“Hello Gliese 581d inhabitant. Can you help us humans travel through space and become smart like you. Please do not eat us we are a friendly race.”
There’s been some new thinking in SETI research. Well, it’s not that new, but it’s been brought into prominence by an important SETI researcher recently. His theory is that biological intelligences such as ourselves will quickly evolve into, or spawn, thinking machines. And those machines will also quickly evolve, and that such machine intelligences would want to live where there was plenty of matter and energy, galactic centres and hot young stars. Thus we should be concentrating on looking there for signs of alien life, since such alien machines civilizations would be far longer lasting than biological intelligences. Well, fair enough. With SETI discussions we do have to start with the codicil that we might as well be arguing about how many angels can fit on the head of a pin, our database is that small. Still, even in the information is limited, logical arguments can still be constructed by making assumptions and building on them. And this is what the esteemed Seth Shostak has done.
And while I don’t think it can hurt to listen where he suggests as part of ongoing SETI efforts, my thinking is that he’s wrong. My thinking being if that machine intelligence is possible (it is just an assumption,) and it does evolve as quickly as Seth Shostak postulates, wouldn’t it quickly get to the point where such intelligences could literally rearrange stars or make artificial stars? In fact such structures and creations should be common, shouldn’t they? And so far we’re seeing nothing in that department. Still, I wonder sometimes if anyone is looking for stuff like that. Patterns and such in the layouts of stars. And such patterns might not be immediately obvious to the naked eye, but software could be designed to look for them. Stars laid out in the pattern of a giant buckyball or something would obviously have to have been artificially placed.
By the same token I wonder if we might accidentally stumble onto star system engineering with our new planet searching missions like Kepler. For example it’s been proposed that to terraform Venus we might build some sort of giant orbital sail to literally shade the planet periodically to cool it down. And something like this around a nearby star could be detectable with current technology. The media has fostered the idea the appearance of aliens will be a dramatic event, but I suspect it’s something that’s going to come out of left field. Scientists announcing for example that not only does a nearby star have an earth like planet, the planet appears to have three absolutely identical equally spaced moons orbiting it. That or something like it would be pretty hard to explain as a natural phenomena.
Which brings us back to my previous idea of searching Lagrange Points. And frankly, I’m liking the idea more and more. While there are no large objects in the Lagrange Points near Earth, there is indeed dust and objects up to one metre in size. And when we get to some of the Lagrange Points in other parts of the Solar System, like those near Jupiter, some of them have asteroids in them. Um, if aliens are gonna park some sort of Solar System observatory near our Sun, an asteroid in a Lagrange point would be an obvious first choice. Especially if one considers that such aliens might want to be found. And if they were thinking in terms of tens of thousands of years, a Lagrange Point is an obvious point to leave us a message in a bottle so to speak.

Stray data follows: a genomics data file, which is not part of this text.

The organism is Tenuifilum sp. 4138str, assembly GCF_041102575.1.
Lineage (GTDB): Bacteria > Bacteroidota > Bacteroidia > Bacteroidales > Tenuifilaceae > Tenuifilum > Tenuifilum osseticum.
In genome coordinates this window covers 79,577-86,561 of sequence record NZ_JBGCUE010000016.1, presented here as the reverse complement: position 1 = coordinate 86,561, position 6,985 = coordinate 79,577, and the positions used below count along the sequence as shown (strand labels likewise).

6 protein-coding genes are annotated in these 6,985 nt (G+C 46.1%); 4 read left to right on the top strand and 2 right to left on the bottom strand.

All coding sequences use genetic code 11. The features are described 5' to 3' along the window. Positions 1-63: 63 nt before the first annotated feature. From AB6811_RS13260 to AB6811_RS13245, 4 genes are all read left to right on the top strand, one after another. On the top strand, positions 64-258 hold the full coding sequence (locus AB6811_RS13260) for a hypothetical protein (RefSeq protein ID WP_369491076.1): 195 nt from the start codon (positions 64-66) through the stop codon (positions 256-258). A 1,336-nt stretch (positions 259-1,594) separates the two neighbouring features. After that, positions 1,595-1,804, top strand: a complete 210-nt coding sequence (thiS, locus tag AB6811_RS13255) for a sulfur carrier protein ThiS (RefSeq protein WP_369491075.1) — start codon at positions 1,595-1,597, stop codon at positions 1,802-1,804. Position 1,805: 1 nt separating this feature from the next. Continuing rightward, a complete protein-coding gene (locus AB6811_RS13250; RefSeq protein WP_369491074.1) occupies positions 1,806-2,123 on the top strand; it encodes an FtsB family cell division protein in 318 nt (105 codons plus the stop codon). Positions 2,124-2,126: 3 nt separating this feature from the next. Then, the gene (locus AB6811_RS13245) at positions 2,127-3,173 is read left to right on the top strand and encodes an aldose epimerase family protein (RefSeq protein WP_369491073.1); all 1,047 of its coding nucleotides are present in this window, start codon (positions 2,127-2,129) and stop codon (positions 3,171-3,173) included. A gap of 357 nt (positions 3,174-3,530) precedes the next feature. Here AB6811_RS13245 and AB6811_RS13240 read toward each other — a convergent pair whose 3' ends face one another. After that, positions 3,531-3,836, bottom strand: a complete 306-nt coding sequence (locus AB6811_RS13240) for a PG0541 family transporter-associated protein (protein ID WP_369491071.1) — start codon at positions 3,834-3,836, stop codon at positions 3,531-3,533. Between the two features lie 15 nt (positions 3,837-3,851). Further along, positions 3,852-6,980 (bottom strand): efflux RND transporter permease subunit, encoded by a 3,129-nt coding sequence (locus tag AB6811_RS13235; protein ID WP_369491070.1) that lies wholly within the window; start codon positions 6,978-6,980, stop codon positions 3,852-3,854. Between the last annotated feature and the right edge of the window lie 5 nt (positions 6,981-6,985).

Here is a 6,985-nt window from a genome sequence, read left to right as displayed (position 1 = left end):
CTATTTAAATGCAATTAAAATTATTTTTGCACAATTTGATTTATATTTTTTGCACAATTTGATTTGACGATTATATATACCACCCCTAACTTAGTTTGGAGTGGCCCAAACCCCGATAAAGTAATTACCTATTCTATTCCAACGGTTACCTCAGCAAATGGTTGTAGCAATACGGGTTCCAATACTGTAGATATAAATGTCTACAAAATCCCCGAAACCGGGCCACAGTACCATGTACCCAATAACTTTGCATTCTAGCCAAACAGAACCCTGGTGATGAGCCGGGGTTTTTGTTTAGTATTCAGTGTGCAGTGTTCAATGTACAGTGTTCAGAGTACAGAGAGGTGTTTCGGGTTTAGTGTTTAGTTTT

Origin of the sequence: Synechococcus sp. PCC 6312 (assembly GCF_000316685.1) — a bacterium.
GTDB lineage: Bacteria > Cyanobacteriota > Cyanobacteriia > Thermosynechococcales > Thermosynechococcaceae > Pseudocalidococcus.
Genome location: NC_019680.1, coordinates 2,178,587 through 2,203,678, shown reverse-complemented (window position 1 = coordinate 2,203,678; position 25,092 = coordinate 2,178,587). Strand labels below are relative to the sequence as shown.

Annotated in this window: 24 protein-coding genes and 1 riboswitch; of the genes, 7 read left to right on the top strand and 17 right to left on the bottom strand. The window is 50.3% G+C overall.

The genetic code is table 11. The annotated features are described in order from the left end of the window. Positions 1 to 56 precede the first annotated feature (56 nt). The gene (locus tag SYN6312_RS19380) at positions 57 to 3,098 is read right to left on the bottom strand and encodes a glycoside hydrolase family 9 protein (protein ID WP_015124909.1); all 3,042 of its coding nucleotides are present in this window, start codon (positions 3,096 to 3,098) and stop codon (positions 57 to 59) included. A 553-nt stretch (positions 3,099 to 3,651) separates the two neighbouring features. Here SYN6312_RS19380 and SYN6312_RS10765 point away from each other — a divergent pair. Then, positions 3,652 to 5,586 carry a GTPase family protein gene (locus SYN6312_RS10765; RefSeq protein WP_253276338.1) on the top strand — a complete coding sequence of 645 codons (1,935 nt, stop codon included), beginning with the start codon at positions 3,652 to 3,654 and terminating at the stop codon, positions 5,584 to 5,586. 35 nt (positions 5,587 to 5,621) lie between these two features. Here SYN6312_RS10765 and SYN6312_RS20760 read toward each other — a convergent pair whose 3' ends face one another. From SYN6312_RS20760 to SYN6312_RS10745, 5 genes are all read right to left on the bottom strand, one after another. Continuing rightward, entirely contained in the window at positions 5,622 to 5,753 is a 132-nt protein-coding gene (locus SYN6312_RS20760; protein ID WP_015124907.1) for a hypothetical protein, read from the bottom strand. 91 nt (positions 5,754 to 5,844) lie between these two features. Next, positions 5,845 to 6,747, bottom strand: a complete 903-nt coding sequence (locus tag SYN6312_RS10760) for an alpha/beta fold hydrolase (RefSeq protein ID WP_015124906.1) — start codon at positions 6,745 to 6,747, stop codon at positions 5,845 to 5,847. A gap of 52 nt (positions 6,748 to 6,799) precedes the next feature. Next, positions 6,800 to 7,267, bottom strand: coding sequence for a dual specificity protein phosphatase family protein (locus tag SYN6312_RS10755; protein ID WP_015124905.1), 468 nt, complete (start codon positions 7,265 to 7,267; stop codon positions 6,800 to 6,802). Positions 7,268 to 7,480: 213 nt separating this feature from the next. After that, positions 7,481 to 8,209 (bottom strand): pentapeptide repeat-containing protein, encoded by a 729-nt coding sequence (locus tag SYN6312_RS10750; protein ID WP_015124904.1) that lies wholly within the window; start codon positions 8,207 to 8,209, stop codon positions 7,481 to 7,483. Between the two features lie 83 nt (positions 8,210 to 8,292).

I also wonder if Lagrange Points could act more or less as repositories of flotsam and jetsam that has “washed up” so to speak on the shores of space. I don’t know enough about orbital mechanics to even guess on that one. In any case, I’m only a humble and ignorant blogger, but I think Lagrange Points should be getting far more attention from the scientific community. Even if we find no alien artifacts in same, just samples of whatever dust and asteroidal material there would be of immense scientific value. It’s not like an asteroid or Lagrange Point probe is going to be wasted money. Sampling the dust and pebbles at the near Earth Lagrange Points for example would not only give us some cheap and interesting stuff to study, it would be a great way to develop sampling technology that could be deployed anywhere. I mean, going out there and looking is incredible beyond words, but the next step is bringing stuff back for scientists to get their claws into.
So, are we not planning to explore the Lagrange Points because there is some logical reason they are of no interest, or has the UFO fringe factor scared off legitimate enquiry? I’d really like to know.
(The above public domain image is part of the Arecibo message we beamed, well, into random space in 1974. It was sent only once to demonstrate new technology, and the chances it will ever be read are basically zero. I also think it’s funny because the part I illustrated above shows Pluto as a planet. Um, Pluto was mistakenly classified as a planet, and it’s unlikely aliens will make the same mistake. So I can see them reading this message, discovering the Solar System, and concluding that they had the wrong star system because there was no planet beyond Uranus. Coming up, UFO pyramids and ghosts. Oh, yeah, the title. That was a message scientists recently sent to a nearby planet, Gliese 581d planet, if we get a response it will arrive about 2051. I’ll blog on it, you can count on it.)